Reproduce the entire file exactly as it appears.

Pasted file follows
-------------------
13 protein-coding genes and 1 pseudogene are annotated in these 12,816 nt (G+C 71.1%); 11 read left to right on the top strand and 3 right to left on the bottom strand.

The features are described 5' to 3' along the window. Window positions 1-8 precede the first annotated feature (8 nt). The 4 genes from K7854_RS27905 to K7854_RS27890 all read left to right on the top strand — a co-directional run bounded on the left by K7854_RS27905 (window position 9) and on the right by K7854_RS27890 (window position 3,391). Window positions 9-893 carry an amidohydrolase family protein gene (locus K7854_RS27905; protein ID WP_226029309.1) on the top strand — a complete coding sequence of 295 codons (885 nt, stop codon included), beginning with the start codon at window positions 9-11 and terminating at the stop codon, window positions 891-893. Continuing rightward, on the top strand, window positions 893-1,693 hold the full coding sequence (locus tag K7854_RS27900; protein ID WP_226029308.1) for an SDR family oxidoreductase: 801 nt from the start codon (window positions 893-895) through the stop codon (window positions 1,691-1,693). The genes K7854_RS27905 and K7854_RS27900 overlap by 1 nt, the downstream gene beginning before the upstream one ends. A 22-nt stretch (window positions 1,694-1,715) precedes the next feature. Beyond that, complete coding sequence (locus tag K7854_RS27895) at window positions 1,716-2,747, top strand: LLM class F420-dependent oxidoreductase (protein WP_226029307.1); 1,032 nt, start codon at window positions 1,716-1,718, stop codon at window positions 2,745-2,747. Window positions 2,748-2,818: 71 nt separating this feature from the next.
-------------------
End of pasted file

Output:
13 protein-coding genes and 1 pseudogene are annotated in these 12,816 nt (G+C 71.1%); 11 read left to right on the top strand and 3 right to left on the bottom strand.

The features are described 5' to 3' along the window. Window positions 1-8 precede the first annotated feature (8 nt). The 4 genes from K7854_RS27905 to K7854_RS27890 all read left to right on the top strand — a co-directional run bounded on the left by K7854_RS27905 (window position 9) and on the right by K7854_RS27890 (window position 3,391). Window positions 9-893 carry an amidohydrolase family protein gene (locus K7854_RS27905; protein ID WP_226029309.1) on the top strand — a complete coding sequence of 295 codons (885 nt, stop codon included), beginning with the start codon at window positions 9-11 and terminating at the stop codon, window positions 891-893. Continuing rightward, on the top strand, window positions 893-1,693 hold the full coding sequence (locus tag K7854_RS27900; protein ID WP_226029308.1) for an SDR family oxidoreductase: 801 nt from the start codon (window positions 893-895) through the stop codon (window positions 1,691-1,693). The genes K7854_RS27905 and K7854_RS27900 overlap by 1 nt, the downstream gene beginning before the upstream one ends. A 22-nt stretch (window positions 1,694-1,715) precedes the next feature. Beyond that, complete coding sequence (locus tag K7854_RS27895) at window positions 1,716-2,747, top strand: LLM class F420-dependent oxidoreductase (protein WP_226029307.1); 1,032 nt, start codon at window positions 1,716-1,718, stop codon at window positions 2,745-2,747. Window positions 2,748-2,818: 71 nt separating this feature from the next.